by the definitions of I and H . This means that W k s ⋄ satisfies (10).

Since I k is the inverse of u ′ k , (25) can be rewritten as

γ k L k s u ′ k ( W k s ⋄ ) = H s ( w 0 ( 1 + r f ) + ε s ; Γ ) .

Since u k is strictly concave,

∑ k = 1 K γ k L k s u k ( x k ) ≤ ∑ k = 1 K γ k L k s { u k ( W k s ⋄ ) + ( x k − W k s ⋄ ) u ′ k ( W k s ⋄ ) } = ∑ k = 1 K γ k L k s u k ( W k s ⋄ ) + H s ( w 0 ( 1 + r f ) + ε s ; Γ ) ∑ k = 1 K ( x k − W k s ⋄ )

for all x k ∈ ( 0, ∞ ) . This holds with equality if and only if x k = W k s ⋄ . Hence, we have

U ( w 0 ( 1 + r f ) + ε s ; L s ) = ∑ k = 1 K γ k L k s u k ( W k s ⋄ ) = ∑ k = 1 K γ k L k s u k ( I k ( H s ( w 0 ( 1 + r f ) + ε s ; Γ ) γ k L k s ) ) .

d d x ∑ k = 1 K I k ( H s ( x ; Γ ) γ k L k s ) = 1.

Differentiating the above equation completes the proof.^{10}

From (16), there is a constant A for which

U ′ ( x ; L s ) = A e x p ( − ∫ 0 x κ ( t ; L s ) d t ) .

The result then follows from Proposition 2 and the fact that E P [ U ′ ( w 0 ( 1 + r f ) + ε ˜ ; L ) ] = E P [ H ( w 0 ( 1 + r f ) + ε ˜ ; Γ ) ] = 1 1 + r f .

A.4. Proof of Proposition 3We first show the existence. Let K = { 1, ⋯ , K } be an index set of agents and let e 1 , ⋯ , e K ∈ ( 0, ∞ ) K be the K -dimensional unit coordinate vectors. For any B ⊂ K , we denote the convex hull of { e k : k ∈ B } by

S B = { ∑ k ∈ B γ k e k : ∑ k ∈ B γ k = 1, γ k ≥ 0, k ∈ B } .

Let S B + ⊆ S B be the set

S B + = { ∑ k ∈ B γ k e k : ∑ k ∈ B γ k = 1, γ k > 0, k ∈ B } .

For each k ∈ K , we define a function C k : S K → ℝ by

C k ( Γ ) = { ∑ s = 1 S P s H s ( w 0 ( 1 + r f ) + ε s ; Γ ) ( I k ( H s ( w 0 ( 1 + r f ) + ε s ; Γ ) γ k L k s ) − ϵ k s ) − w k if γ k > 0 , − ∑ s = 1 S P s H s ( w 0 ( 1 + r f ) + ε s ; Γ ) ϵ k s − w k if γ k = 0.

To prove that the proposition holds, we have to show that there exists a Γ ∈ S K satisfying C k ( Γ ) = 0 for each k ∈ K .

Because the function C k is continuous, the set

F k = { Γ ∈ S K ; C k ( Γ ) ≥ 0 }

is closed. On the other hand, from (11) and (12),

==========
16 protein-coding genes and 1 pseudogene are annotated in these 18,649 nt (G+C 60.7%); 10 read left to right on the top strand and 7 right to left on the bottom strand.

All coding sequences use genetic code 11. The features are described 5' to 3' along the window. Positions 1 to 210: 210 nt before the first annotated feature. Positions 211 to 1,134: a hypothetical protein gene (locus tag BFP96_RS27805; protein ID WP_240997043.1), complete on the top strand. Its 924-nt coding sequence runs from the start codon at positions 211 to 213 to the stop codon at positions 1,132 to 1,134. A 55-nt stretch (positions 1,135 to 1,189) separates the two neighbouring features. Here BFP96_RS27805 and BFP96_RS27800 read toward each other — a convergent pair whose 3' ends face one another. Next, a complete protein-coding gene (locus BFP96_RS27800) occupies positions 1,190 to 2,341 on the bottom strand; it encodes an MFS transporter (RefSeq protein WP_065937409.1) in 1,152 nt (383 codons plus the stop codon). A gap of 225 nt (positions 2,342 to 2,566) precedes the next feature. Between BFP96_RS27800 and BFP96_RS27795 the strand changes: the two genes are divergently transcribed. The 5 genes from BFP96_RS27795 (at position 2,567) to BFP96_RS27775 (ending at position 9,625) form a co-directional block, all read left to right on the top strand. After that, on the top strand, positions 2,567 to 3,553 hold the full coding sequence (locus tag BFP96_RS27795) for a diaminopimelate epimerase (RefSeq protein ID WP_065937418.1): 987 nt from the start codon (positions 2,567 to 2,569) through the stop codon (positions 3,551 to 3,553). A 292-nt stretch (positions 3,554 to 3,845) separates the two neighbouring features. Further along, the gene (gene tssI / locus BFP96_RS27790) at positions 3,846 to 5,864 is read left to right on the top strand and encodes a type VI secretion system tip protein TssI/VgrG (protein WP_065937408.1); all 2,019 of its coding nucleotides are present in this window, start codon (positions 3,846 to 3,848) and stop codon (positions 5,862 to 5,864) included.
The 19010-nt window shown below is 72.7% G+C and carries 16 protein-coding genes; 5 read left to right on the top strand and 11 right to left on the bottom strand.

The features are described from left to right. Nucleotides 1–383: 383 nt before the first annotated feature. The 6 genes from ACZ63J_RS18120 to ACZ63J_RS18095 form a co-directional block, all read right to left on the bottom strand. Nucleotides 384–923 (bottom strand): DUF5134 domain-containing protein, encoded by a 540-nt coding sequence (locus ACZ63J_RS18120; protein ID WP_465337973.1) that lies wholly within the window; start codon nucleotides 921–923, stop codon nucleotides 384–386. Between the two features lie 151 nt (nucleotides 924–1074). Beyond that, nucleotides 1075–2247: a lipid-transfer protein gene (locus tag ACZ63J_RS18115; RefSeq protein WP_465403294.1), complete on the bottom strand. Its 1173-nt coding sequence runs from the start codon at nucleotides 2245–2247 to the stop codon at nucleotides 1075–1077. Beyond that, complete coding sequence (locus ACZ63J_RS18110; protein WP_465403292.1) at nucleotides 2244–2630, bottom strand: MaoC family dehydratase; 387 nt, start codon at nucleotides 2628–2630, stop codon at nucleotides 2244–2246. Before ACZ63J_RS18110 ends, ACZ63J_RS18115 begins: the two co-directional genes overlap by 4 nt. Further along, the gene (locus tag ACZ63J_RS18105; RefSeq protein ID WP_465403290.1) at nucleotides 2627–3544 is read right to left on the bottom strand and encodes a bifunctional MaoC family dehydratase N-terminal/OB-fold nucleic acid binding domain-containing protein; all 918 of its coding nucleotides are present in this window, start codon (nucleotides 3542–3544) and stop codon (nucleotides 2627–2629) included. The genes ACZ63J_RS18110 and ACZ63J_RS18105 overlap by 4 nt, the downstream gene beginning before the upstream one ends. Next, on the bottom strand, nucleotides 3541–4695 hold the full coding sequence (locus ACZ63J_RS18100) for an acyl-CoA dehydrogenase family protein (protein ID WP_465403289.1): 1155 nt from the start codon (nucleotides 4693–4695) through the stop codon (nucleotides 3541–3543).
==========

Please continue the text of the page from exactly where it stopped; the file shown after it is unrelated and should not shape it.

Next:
∑ k ∈ K C k ( Γ ) = 0 ∀ Γ ∈ S K . (26)

Now, suppose that there exists a Γ ^ ∈ S K such that Γ ^ ∈ ∪ k ∈ K F k . Then C k ( Γ ^ ) < 0 for all k ∈ K , which contradicts (26). Therefore,

S K = ∪ k ∈ K F k .

Furthermore, suppose that there exists a Γ ^ ∈ S B such that Γ ^ ∈ ∪ k ∈ B F k . Then C k ( Γ ^ ) < 0 for all k ∈ B . In this case, let γ ^ j = 0 for j ∈ K \ B . Then Γ ^ ∈ S K and ∑ k ∈ K C k ( Γ ^ ) < 0 , which again contradicts (26). Therefore,

S B ⊂ ∪ k ∈ B F k ∀ B ⊂ K . (27)

From (27) and the Knaster-Kratowski-Mazurkiewicz Theorem (cf. p. 26 of [

C k ( Γ * ) = 0 ∀ k ∈ K . (28)

Otherwise we would have ∑ k ∈ K C k ( Γ * ) > 0 , which contradicts (26). We also have Γ * ∈ S K + , because if there exists a k ∈ K such that γ k * = 0 , then C k ( Γ * ) < 0 , which contradicts (28). Therefore, we can conclude that there exists a Γ * ∈ ∩ k ∈ K F k that belongs to ( 0, ∞ ) K .

Next, we show the uniqueness. For any pair of vectors ( Γ ( i ) , Γ ( j ) ) ∈ ( 0, ∞ ) K × ( 0, ∞ ) K , we consider the usual order:

Γ ( i ) ≤ Γ ( j ) ⇔ γ k ( i ) ≤ γ k ( j ) ∀ k = 1 , ⋯ , K ,

Γ ( i ) < Γ ( j ) ⇔ Γ ( i ) ≤ Γ ( j ) , Γ ( i ) ≠ Γ ( j ) .

Let Γ ( 1 ) and Γ ^ be vectors in ( 0, ∞ ) , both of which satisfy (13). We define another vector Γ ( 2 ) by Γ ( 2 ) = c Γ ^ for a positive constant c = m a x k ∈ K γ k ( 1 ) / γ ^ k . Then, from (15), Γ ( 2 ) also satisfies (13), and Γ ( 1 ) ≤ Γ ( 2 ) . If Γ ( 1 ) = Γ ( 2 ) , then Γ ( 1 ) is a positive constant multiple of Γ ^ . Hence, we have only to show that Γ ( 1 ) < Γ ( 2 ) does not hold.

Suppose that Γ ( 1 ) < Γ ( 2 ) . Then, from the definition of H s ,

H s ( w 0 ( 1 + r f ) + ε s ; Γ ( 1 ) ) < H s ( w 0 ( 1 + r f ) + ε s ; Γ (2) )

holds. Hence, for k ∈ K such that γ k ( 1 ) = c γ ^ k = γ k ( 2 ) , we have

1 γ k ( 1 ) ∑ s = 1 S P s H s ( w 0 ( 1 + r f ) + ε s ; Γ ( 1 ) ) ϵ k s < 1 γ k ( 2 ) ∑ s = 1 S P s H s ( w 0 ( 1 + r f ) + ε s ; Γ ( 2 ) ) ϵ k s . (29)

On the other hand, because I k is the inverse of u k , (17) is equivalent to x I k ( x ) decreasing with respect to x ∈ ( 0, ∞ ) . Hence, noting that L k s > 0 , s = 1 , ⋯ , S , k ∈ K , we have

H s ( w 0 ( 1 + r f ) + ε s ; Γ ( 1 ) ) γ k ( 1 ) I k ( H s ( w 0 ( 1 + r f ) + ε s ; Γ ( 1 ) ) γ k ( 1 ) L k s ) ≥ H s ( w 0 ( 1 + r f ) + ε s ; Γ ( 2 ) ) γ k ( 2 ) I k ( H s ( w 0 ( 1 + r f ) + ε s ; Γ ( 2 ) ) γ k ( 2 ) L k s ) .

This inequality leads to

1 γ k ( 1 ) ∑ s = 1 S P s H s ( w 0 ( 1 + r f ) + ε s ; Γ ( 1 ) ) I k ( H s ( w 0 ( 1 + r f ) + ε s ; Γ ( 1 ) ) γ k ( 1 ) L k s ) ≥ 1 γ k ( 2 ) ∑ s = 1 S P s H s ( w 0 ( 1 + r f ) + ε s ; Γ ( 2 ) ) I k ( H s ( w 0 ( 1 + r f ) + ε s ; Γ ( 2 ) ) γ k ( 2 ) L k s ) . (30)

Combining (29) and (30), we have

1 γ k ( 1 ) C k ( Γ ( 1 ) ) > 1 γ k ( 2 ) C k ( Γ ( 2 ) ) .

However, this contradicts (28). That is, Γ ( 1 ) < Γ ( 2 ) never holds.

A.5. Proof of Proposition 4From (2), we have

E P [ H ( w 0 ( 1 + r f ) + ε ˜ ; Γ ) ( 1 + r ˜ i ) ] = E P [ H ( w 0 ( 1 + r f ) + ε ˜ ; Γ ) ( 1 + r f + μ i − r f + z ˜ i ) ] = 1